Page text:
Last night, the city held a joint meeting with both the Council and the Planning Commission. The purpose was to receive a presentation by Mig Inc. - our consultants that the city has engaged to assist with the housing element update process. Ultimately the city is charged with updating our zoning to accommodate for an approximate 570 additional units, at varying levels of affordability.
In Contra Costa County, area median income (AMI) for 2021 is $125,600 based on a household size of four people
These figures come from the Association of Bay Area Governments (ABAG) and while we as a city appealed this amount as unreasonable for a number of reasons, our appeal was denied along with the appeals of many other cities. During the appeal hearing, it was made clear that ABAG does not consider environmental impacts, traffic, unsuitability of available land due to potential landslide, flood, or fire when they mandate these additional units to zone.
In addition to this area of the law being complicated, it's also been changed many times over the last several years making the legal requirements vary quite a bit over time. There were many questions asked of Mig that focused on two main areas - how the process will work, and what the laws are regarding specific requirements. Unfortunately, there were a number of inquiries that were unable to be addressed due to work not yet being done, or having to do further research. When we engaged Mig back in May of this year, their experience and expertise were part of the reason they were selected. Hopefully when we next meet they will be able to provide more information.
Here are the things that I asked for that are open items:
- Establishment of guiding principals for this process. Guiding principals ensures that leadership is clear and aligned on the goals that are trying to be achieved. This process will be long, and along the way there will be many decisions that need to be made. The establishment of guiding principals facilitates that decision making because it allows staff at every level to test decisions that need to be made against those guiding principals. This could be things like, should we have as a guiding principal that we want to maximize housing density? Minimize housing density? Concentrate impact in as small an area as possible, or disperse impact as much as possible? Those types of guidelines will help clearly communicate direction to our consultants and to staff.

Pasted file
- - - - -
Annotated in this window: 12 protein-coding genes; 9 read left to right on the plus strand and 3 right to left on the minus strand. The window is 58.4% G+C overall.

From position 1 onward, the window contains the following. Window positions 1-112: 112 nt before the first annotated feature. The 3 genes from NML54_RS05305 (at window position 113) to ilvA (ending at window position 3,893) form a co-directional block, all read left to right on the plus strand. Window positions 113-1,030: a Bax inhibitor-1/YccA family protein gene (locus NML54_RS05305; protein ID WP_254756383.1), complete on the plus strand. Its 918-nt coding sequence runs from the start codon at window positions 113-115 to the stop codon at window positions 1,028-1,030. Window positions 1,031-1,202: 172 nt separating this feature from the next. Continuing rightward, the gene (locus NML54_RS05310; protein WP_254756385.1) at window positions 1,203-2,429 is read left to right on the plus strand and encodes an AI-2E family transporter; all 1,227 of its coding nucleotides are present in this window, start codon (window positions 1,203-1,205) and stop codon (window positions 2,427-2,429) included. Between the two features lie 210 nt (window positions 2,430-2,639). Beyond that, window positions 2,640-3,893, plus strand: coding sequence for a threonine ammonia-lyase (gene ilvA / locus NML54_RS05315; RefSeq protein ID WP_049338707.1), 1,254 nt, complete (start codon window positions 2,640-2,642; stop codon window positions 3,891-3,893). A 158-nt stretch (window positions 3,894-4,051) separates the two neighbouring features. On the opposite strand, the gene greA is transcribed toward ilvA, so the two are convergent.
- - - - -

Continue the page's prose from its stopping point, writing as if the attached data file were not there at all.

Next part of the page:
- Detailed project plan and timelines with both internal and external touchpoints and deliverables.
- Identification of decision points that are matters of public policy. There are some decisions that can be made even in a process that is as prescribed as this one. We should identify those so those charged with enacting public policy can make deliberate choices.
- Detail behind the initial housing site assessment by ABAG that utilized property level data. The initial assessment of potential housing sites was performed by ABAG and will be the starting point of our own assessment, however the underlying data was not readily available.
- Moderate income and overall income band calculation formulas and allowable methodologies to satisfy each. We not only need to zone for an additional approximate 570 units, but they must be at the various income bands as listed above. We were told that in a small city like Clayton, there is a presumption that any parcel that is zoned for density of at least 20 units/acre would qualify as Low or Very Low income units. Above Moderate is considered market rate. During the meeting however, it was unknown what would qualify as Moderate. I stressed the importance of knowing these details so we can tailor our Housing Element with a focus on complying with the law.
- Rules regarding the number of ADUs that can be used to satisfy RHNA requirements at all income bands. California HCD has issued guidance and adopted practices in this space but that information wasn't presented at the meeting.